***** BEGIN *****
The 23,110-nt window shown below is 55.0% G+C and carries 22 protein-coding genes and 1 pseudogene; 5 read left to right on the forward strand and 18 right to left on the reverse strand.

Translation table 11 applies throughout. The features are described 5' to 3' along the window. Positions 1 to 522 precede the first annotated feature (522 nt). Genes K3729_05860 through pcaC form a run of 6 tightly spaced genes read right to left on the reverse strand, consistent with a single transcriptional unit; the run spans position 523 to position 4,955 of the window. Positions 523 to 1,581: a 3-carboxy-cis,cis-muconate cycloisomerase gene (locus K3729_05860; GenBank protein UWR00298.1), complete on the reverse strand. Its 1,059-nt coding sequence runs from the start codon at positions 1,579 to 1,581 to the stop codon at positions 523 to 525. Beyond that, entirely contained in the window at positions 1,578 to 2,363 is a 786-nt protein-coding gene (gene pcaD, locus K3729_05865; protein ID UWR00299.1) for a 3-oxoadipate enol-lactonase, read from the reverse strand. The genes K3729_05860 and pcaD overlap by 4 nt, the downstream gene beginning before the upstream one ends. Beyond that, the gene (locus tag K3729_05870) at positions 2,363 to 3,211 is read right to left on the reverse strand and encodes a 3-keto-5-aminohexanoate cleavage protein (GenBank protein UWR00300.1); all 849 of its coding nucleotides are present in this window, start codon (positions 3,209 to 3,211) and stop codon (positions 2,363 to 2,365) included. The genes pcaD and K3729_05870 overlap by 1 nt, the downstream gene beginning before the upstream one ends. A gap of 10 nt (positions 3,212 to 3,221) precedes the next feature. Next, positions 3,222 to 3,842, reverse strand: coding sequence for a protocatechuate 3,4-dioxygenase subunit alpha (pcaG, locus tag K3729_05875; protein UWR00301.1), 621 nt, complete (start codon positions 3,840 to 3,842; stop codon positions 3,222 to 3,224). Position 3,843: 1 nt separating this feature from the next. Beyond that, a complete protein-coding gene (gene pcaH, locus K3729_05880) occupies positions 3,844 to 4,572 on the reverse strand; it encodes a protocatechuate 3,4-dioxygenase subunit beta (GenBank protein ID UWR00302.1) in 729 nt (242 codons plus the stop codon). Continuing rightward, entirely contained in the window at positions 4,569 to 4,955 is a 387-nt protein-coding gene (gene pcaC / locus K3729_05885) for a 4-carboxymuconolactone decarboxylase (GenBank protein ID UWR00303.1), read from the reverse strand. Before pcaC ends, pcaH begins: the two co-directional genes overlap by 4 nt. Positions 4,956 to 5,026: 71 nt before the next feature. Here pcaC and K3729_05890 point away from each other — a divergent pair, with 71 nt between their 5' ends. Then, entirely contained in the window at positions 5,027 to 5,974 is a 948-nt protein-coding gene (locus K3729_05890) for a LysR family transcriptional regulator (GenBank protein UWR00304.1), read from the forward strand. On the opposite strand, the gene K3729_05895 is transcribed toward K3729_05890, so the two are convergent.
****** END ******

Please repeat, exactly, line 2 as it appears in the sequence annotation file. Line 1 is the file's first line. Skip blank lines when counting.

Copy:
Translation table 11 applies throughout. The features are described 5' to 3' along the window. Positions 1 to 522 precede the first annotated feature (522 nt). Genes K3729_05860 through pcaC form a run of 6 tightly spaced genes read right to left on the reverse strand, consistent with a single transcriptional unit; the run spans position 523 to position 4,955 of the window. Positions 523 to 1,581: a 3-carboxy-cis,cis-muconate cycloisomerase gene (locus K3729_05860; GenBank protein UWR00298.1), complete on the reverse strand. Its 1,059-nt coding sequence runs from the start codon at positions 1,579 to 1,581 to the stop codon at positions 523 to 525. Beyond that, entirely contained in the window at positions 1,578 to 2,363 is a 786-nt protein-coding gene (gene pcaD, locus K3729_05865; protein ID UWR00299.1) for a 3-oxoadipate enol-lactonase, read from the reverse strand. The genes K3729_05860 and pcaD overlap by 4 nt, the downstream gene beginning before the upstream one ends. Beyond that, the gene (locus tag K3729_05870) at positions 2,363 to 3,211 is read right to left on the reverse strand and encodes a 3-keto-5-aminohexanoate cleavage protein (GenBank protein UWR00300.1); all 849 of its coding nucleotides are present in this window, start codon (positions 3,209 to 3,211) and stop codon (positions 2,363 to 2,365) included. The genes pcaD and K3729_05870 overlap by 1 nt, the downstream gene beginning before the upstream one ends. A gap of 10 nt (positions 3,212 to 3,221) precedes the next feature. Next, positions 3,222 to 3,842, reverse strand: coding sequence for a protocatechuate 3,4-dioxygenase subunit alpha (pcaG, locus tag K3729_05875; protein UWR00301.1), 621 nt, complete (start codon positions 3,840 to 3,842; stop codon positions 3,222 to 3,224). Position 3,843: 1 nt separating this feature from the next. Beyond that, a complete protein-coding gene (gene pcaH, locus K3729_05880) occupies positions 3,844 to 4,572 on the reverse strand; it encodes a protocatechuate 3,4-dioxygenase subunit beta (GenBank protein ID UWR00302.1) in 729 nt (242 codons plus the stop codon). Continuing rightward, entirely contained in the window at positions 4,569 to 4,955 is a 387-nt protein-coding gene (gene pcaC / locus K3729_05885) for a 4-carboxymuconolactone decarboxylase (GenBank protein ID UWR00303.1), read from the reverse strand. Before pcaC ends, pcaH begins: the two co-directional genes overlap by 4 nt. Positions 4,956 to 5,026: 71 nt before the next feature. Here pcaC and K3729_05890 point away from each other — a divergent pair, with 71 nt between their 5' ends. Then, entirely contained in the window at positions 5,027 to 5,974 is a 948-nt protein-coding gene (locus K3729_05890) for a LysR family transcriptional regulator (GenBank protein UWR00304.1), read from the forward strand. On the opposite strand, the gene K3729_05895 is transcribed toward K3729_05890, so the two are convergent.